Most proposals to limit global temperature rises to well below 2° Celsius rely on ‘negative emissions’ – the removal of carbon from the atmosphere.
This can be done naturally, such as by protecting and restoring degraded forests so they become carbon sinks. Some also claim that it can be done through geo-engineering, for instance by burning bioenergy, capturing the carbon released, and pumping it into underground geological reservoirs. This is known as Bioenergy, Carbon, Capture and Storage (BECCS).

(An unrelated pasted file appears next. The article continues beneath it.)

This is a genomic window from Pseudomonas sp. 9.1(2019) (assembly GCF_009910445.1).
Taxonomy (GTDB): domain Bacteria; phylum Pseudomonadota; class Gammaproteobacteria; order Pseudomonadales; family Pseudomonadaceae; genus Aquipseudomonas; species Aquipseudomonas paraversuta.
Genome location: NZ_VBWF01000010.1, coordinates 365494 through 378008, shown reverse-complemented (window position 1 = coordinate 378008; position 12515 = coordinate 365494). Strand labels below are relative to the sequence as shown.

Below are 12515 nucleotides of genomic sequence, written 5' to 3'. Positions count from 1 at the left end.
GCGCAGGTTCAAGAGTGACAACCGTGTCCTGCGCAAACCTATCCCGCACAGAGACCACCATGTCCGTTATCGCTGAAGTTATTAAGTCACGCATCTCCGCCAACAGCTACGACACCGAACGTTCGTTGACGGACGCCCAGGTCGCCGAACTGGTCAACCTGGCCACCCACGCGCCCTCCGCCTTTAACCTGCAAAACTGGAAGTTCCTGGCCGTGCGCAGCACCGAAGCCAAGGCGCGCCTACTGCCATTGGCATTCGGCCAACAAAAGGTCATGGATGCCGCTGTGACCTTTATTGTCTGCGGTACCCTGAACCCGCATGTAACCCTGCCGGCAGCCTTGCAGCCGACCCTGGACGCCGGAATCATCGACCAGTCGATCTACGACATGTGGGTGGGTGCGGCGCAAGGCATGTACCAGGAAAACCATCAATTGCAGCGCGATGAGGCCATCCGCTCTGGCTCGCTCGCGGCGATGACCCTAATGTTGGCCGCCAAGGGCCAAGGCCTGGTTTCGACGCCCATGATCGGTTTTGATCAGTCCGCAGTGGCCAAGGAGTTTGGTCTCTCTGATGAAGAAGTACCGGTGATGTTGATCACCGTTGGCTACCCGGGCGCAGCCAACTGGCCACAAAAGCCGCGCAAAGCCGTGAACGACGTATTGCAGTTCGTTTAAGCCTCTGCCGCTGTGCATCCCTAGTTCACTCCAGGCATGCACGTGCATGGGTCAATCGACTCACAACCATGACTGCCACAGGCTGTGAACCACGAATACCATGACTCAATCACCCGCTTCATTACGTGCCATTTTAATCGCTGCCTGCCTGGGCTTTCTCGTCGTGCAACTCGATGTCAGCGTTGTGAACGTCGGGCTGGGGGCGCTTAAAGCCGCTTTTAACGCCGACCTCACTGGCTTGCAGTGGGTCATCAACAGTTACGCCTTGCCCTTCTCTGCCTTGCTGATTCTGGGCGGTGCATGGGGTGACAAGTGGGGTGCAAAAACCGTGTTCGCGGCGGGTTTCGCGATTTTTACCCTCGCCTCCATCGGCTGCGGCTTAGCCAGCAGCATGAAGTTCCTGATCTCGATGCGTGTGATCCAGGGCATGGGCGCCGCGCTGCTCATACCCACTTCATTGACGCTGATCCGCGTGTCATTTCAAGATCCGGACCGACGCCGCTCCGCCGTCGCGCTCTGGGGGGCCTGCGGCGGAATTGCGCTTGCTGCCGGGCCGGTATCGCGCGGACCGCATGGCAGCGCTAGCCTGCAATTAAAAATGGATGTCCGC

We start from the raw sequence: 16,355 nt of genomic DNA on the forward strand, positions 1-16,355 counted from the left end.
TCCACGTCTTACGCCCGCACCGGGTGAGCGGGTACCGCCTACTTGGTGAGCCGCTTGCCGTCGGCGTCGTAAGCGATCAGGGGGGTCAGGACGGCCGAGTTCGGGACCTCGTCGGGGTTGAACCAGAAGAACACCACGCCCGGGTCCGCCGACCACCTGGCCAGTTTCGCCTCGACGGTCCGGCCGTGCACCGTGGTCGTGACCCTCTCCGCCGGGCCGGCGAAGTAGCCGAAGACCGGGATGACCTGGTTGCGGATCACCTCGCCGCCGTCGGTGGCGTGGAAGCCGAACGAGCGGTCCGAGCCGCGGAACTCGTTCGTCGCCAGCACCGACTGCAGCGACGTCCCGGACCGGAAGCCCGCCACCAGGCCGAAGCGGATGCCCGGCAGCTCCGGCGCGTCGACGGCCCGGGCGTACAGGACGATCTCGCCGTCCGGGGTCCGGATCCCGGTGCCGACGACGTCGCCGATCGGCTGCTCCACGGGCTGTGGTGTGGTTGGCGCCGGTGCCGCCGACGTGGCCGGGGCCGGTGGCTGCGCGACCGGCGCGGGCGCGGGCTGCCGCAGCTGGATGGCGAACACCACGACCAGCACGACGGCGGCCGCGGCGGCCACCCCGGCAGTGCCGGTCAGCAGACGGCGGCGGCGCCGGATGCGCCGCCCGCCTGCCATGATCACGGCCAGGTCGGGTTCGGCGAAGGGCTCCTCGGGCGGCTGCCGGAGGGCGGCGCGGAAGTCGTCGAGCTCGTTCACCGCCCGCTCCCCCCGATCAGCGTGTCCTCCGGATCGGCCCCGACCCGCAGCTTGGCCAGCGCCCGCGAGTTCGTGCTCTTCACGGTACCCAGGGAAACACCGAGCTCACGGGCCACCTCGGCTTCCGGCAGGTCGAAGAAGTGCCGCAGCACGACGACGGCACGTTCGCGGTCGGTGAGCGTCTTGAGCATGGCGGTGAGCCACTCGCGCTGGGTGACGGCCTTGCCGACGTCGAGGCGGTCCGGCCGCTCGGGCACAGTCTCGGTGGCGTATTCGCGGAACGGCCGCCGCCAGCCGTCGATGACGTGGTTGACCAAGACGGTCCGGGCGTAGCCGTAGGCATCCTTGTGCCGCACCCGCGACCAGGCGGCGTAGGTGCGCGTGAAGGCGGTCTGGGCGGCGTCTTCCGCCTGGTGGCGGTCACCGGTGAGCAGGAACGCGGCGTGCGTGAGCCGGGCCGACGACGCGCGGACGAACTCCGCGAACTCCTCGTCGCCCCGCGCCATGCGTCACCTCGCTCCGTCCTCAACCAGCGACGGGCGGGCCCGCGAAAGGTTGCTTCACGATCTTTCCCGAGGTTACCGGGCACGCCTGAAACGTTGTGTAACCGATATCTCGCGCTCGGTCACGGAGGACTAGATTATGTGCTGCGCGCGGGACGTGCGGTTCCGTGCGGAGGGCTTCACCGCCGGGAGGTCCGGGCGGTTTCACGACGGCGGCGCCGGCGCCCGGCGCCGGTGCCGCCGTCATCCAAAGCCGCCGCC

Fern believes there are three main risks in relying on geo-engineering projects:
- They are used as an excuse to keep burning fossil fuels despite unproven benefits
- They will have unacceptable ecological and social impacts if used at an industrial scale
- They cannot ensure stored carbon is not released through human or natural forces, including climate change
For more information see our campaign page on negative emissions.